Pursuant to the Medicare Prescription Drug Improvement, and Modernization Act of 2003 (MMA), the market basket for FY 2010 will be rebased using FY 2006 data. Under the rebased cost category weights, CMS calculates a labor-related share of 67.062 percent, almost three percentage points lower than the current labor-related share of 69.731.

An Indirect Medical Education (IME) multiplier of 1.35 will be used to calculate the IME payment adjustment for discharges beginning in FY 2010, resulting in a 5.5 percent payment increase for every approximately ten percent increase in a hospital’s resident-to-bed ratio.

Congressional efforts in the American Recovery and Reinvestment Act of 2009 (ARRA) to spare teaching hospitals from the loss of the IME capital adjustment may prove to be short-lived. While the ARRA prohibited CMS from reducing the IME capital adjustment by 50 percent in FY 2009, it did not prevent the agency from eliminating 100 percent of the adjustment for FY 2010 and beyond. In the Proposed Rule, CMS reiterates its intention to eliminate the adjustment, making future congressional action necessary for reviving the payment adjustment.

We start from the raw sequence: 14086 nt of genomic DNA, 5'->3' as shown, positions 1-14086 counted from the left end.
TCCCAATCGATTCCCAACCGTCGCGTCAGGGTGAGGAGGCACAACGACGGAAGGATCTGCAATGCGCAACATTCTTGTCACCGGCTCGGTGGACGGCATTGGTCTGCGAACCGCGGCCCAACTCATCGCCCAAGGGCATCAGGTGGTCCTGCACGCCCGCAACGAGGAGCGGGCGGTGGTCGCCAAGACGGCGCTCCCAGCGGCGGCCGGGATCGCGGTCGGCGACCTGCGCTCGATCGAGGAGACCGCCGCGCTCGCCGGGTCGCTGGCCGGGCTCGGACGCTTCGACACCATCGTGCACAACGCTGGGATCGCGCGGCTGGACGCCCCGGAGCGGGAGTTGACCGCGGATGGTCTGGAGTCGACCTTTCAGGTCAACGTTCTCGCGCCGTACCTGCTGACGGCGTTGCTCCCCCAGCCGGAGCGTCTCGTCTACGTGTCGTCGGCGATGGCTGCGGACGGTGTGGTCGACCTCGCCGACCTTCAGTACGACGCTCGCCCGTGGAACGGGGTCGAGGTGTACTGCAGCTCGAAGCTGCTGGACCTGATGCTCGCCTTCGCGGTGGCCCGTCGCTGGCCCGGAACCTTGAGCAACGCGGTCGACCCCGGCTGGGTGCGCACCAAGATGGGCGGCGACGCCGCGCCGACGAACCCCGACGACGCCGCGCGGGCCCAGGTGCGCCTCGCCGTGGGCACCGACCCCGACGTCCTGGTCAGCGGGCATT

Wage Index

In the FY 2009 final rule, CMS adopted a policy, to be phased in over a three-year period, that applies a budget neutrality adjustment to the rural and imputed floors within a state, rather than on a national basis. Consequently, in FY 2009, hospitals received a 20 percent state level and an 80 percent national blended wage index adjustment. In FY 2010, the wage index will reflect a 50/50 state/national blend. In FY 2011, the adjustment will be transitioned fully to 100 percent of the state level adjustment.